- a loss or change to your sense of smell or taste – this means you've noticed you cannot smell or taste anything, or things smell or taste different to normal
Most people with coronavirus have at least 1 of these symptoms. If your child is unwell but does not have any of these symptoms, they should stay at home while unwell as would normally be the case. Consult NHS 111 or your GP is you are unsure what to do.
Please read the following information carefully. It explains what to do if your child develops COVID-19 (coronavirus) symptoms, or if someone else in your household does.
What do I do if my child develops symptoms?
Check whether your child has a high temperature, a new continuous cough or a loss or change to their sense of smell or taste. These are the main symptoms of COVID-19 (coronavirus).
- Book a coronavirus test for your child.
- Your child must self-isolate at home.
- Everyone in the household must self-isolate until your child’s test result comes through.
- You may need to provide details of anyone your child has been in close contact with if they were to test positive for coronavirus (COVID-19) or if asked by NHS Test and Trace.
What do I do if someone else in my household develops symptoms?
If someone other than your child develops symptoms, then you should arrange for them to have a COVID-19 (coronavirus) test as soon as possible.
Your child (and anyone else in the household) should self-isolate for 10 days if another member of the household
- has symptoms of coronavirus and tested positive, had an unclear result or did not have a test
- tested positive but has not had symptoms
Your child can stop self-isolating after 10 days if they do not develop any symptoms of COVID-19 (coronavirus) – a high temperature, a new continuous cough or a loss of taste or smell.
General advice for students and families outside school
Please follow the Government guidance when outside the school
Hands, Face and Space
Wash your hands often
- With soap and water for at least 20 seconds. If soap and water are not available, use hand sanitiser that contains at least 60% alcohol.
Wear a face covering
- On public transport, in indoor public spaces, in other places where social distancing is difficult or not possible.
Keep your distance
- When you are outside your home or meeting people you do not live with or who are not in your support ‘bubble’. You should be 2 metres apart where possible - 1 metre plus when not possible.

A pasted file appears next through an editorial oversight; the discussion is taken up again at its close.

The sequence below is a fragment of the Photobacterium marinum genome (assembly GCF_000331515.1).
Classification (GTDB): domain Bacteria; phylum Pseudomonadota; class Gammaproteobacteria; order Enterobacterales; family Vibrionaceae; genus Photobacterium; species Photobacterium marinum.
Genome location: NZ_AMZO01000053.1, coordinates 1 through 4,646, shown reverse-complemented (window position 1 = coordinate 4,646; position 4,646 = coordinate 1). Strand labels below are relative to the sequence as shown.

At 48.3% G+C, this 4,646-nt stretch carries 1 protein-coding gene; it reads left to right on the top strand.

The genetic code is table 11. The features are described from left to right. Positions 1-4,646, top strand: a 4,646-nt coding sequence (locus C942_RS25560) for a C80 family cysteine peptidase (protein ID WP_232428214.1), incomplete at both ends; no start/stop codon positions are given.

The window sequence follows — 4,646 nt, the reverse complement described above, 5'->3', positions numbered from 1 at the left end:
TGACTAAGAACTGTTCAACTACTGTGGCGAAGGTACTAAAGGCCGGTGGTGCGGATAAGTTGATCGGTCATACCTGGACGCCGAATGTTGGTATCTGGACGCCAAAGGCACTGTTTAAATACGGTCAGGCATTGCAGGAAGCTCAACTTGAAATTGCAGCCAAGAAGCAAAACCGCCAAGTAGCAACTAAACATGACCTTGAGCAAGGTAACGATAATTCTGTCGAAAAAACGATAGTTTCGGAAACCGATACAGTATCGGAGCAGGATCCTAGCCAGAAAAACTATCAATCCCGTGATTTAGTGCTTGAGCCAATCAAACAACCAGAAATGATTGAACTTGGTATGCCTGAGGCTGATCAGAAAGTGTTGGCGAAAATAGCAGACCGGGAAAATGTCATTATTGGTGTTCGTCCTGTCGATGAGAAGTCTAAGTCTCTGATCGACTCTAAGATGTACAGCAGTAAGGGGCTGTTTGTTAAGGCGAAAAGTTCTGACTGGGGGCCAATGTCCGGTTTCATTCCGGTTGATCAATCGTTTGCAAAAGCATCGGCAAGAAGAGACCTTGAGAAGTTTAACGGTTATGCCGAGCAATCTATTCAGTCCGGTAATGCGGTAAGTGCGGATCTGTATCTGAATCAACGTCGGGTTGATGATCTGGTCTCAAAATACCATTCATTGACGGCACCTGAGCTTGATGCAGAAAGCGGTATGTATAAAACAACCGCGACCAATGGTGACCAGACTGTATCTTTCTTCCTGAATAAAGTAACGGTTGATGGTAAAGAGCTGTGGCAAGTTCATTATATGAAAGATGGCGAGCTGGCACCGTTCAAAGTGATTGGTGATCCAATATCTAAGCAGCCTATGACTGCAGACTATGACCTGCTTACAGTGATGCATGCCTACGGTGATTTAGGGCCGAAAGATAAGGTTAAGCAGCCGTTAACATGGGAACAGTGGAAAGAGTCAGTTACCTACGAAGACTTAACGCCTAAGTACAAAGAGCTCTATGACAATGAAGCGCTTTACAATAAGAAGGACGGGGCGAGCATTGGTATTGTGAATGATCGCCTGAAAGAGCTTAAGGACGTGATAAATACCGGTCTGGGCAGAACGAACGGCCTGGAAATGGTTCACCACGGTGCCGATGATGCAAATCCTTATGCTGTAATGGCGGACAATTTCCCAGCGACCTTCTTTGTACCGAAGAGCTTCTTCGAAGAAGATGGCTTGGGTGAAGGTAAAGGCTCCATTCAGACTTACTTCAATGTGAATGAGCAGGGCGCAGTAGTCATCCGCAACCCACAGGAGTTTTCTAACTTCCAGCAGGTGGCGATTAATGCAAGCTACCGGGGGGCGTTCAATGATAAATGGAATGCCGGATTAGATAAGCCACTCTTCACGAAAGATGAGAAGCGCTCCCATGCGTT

How does the school handle a confirmed case of COVID-19?
If a case of COVID-19 is confirmed within the school community, the school will follow the procedures outlined in the DfE guidance and additional guidance from Slough Borough Council. This involves seeking immediate advice from the Department for Education in terms of how many students we should be asking to self-isolate and for how long. Slough Borough Council would also be informed of the details of the confirmed case.
In the event of a confirmed case of COVID-19, the basic strategy is to ask all close contacts of that student to self-isolate at home for a period of 14 days.
What is a 'close contact'?
Close contacts are those who have spent
- more than 15 minutes within 2m of a confirmed case, or
- a shorter time at a distance of 1m or less, for example face to face
We can identify close contacts within lessons from our seating plans and would identify the students sitting in front, behind and to the sides of the confirmed case, over the two days prior to the confirmed case having developed symptoms or receiving a positive test result. We would also ask those students judged to be close contacts during social time to self-isolate. Where students do not have fixed seats in rooms, for example during practical subjects, we would ask the teachers for details of the groups with which the affected student had worked.
By identifying the close contacts in this way, in line with the Department for Education guidance, we can minimise the number of students who need to self isolate in the event of a confirmed case. We would not expect to send the whole year group home unless we were very uncertain as to who counted as close contacts.
It is essential that any students sent home to self isolate do so for the full 14 days from their last contact with the affected person. If they develop symptoms themselves, they should obtain a coronavirus test. If they do not develop symptoms, or if a test proves negative, they should still isolate for the full period.
What about teachers?
Teaching staff are asked to maintain 2m social distancing from students in lessons, and our classrooms are set out to enable this. Where this distancing is not possible, or where closer support for students may be needed, staff may use face shields or Perspex screens to put a physical barrier between themselves and the students. it is therefore unlikely that staff would count as close contacts of students.
Autumn term reopening (September 2020)
In response to the Government guidance, the school made a number of changes to how the school operated. These are described in detail in the following guidance document:
The school also carried out a formal risk assessment in line with health and safety law. The risk assessment document can be found by accessing the link below. The document reflects the procedures and control measures described in the guidance for parents and students.
Government guidance and useful information
The Government and Public Health England have produced useful information on coronavirus which can be accessed as follows:
NHS Test and Trace
The importance of hygiene
Personal hygiene is the most important way we can tackle COVID-19, especially washing hands more, and the 'catch it, bin it, kill it' strategy for those with coughs and sneezes.
Wash your hands more often, for 20 seconds with soap and hot water.
In addition to handwashing before eating and after sneezing, you should wash your hands after using toilets and after travelling on public transport.
- cover your mouth and nose with a tissue or your sleeve (not your hands) when you cough or sneeze
- put used tissues in the bin immediately
- wash your hands with soap and water often – use hand sanitiser gel (although this is currently difficult to obtain) if soap and water are not available
- try to avoid close contact with people who are unwell
- do not touch your eyes, nose or mouth if your hands are not clean
For a helpful video, go to https://www.nhs.uk/live-well/healthy-body/best-way-to-wash-your-hands/